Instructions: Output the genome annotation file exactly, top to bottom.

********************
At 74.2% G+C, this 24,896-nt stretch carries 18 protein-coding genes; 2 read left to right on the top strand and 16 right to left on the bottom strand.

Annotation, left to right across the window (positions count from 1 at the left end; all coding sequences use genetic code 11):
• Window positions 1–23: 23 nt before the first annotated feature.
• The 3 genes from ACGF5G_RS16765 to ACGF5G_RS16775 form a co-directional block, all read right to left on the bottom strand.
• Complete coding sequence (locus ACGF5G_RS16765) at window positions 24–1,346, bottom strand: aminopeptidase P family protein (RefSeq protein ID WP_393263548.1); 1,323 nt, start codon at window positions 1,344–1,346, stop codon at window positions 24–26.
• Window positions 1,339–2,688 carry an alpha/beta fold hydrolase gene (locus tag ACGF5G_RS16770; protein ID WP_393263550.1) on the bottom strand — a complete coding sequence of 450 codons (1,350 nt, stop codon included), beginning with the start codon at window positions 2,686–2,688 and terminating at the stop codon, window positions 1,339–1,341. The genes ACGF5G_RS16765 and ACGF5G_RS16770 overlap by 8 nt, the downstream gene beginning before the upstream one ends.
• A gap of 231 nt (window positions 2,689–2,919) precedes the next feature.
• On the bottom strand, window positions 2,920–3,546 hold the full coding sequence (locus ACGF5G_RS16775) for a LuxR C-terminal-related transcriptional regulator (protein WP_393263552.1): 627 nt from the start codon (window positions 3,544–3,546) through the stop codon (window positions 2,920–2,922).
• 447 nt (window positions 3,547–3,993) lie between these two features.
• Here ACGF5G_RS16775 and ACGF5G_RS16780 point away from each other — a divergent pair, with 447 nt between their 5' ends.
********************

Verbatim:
At 74.2% G+C, this 24,896-nt stretch carries 18 protein-coding genes; 2 read left to right on the top strand and 16 right to left on the bottom strand.

Annotation, left to right across the window (positions count from 1 at the left end; all coding sequences use genetic code 11):
• Window positions 1–23: 23 nt before the first annotated feature.
• The 3 genes from ACGF5G_RS16765 to ACGF5G_RS16775 form a co-directional block, all read right to left on the bottom strand.
• Complete coding sequence (locus ACGF5G_RS16765) at window positions 24–1,346, bottom strand: aminopeptidase P family protein (RefSeq protein ID WP_393263548.1); 1,323 nt, start codon at window positions 1,344–1,346, stop codon at window positions 24–26.
• Window positions 1,339–2,688 carry an alpha/beta fold hydrolase gene (locus tag ACGF5G_RS16770; protein ID WP_393263550.1) on the bottom strand — a complete coding sequence of 450 codons (1,350 nt, stop codon included), beginning with the start codon at window positions 2,686–2,688 and terminating at the stop codon, window positions 1,339–1,341. The genes ACGF5G_RS16765 and ACGF5G_RS16770 overlap by 8 nt, the downstream gene beginning before the upstream one ends.
• A gap of 231 nt (window positions 2,689–2,919) precedes the next feature.
• On the bottom strand, window positions 2,920–3,546 hold the full coding sequence (locus ACGF5G_RS16775) for a LuxR C-terminal-related transcriptional regulator (protein WP_393263552.1): 627 nt from the start codon (window positions 3,544–3,546) through the stop codon (window positions 2,920–2,922).
• 447 nt (window positions 3,547–3,993) lie between these two features.
• Here ACGF5G_RS16775 and ACGF5G_RS16780 point away from each other — a divergent pair, with 447 nt between their 5' ends.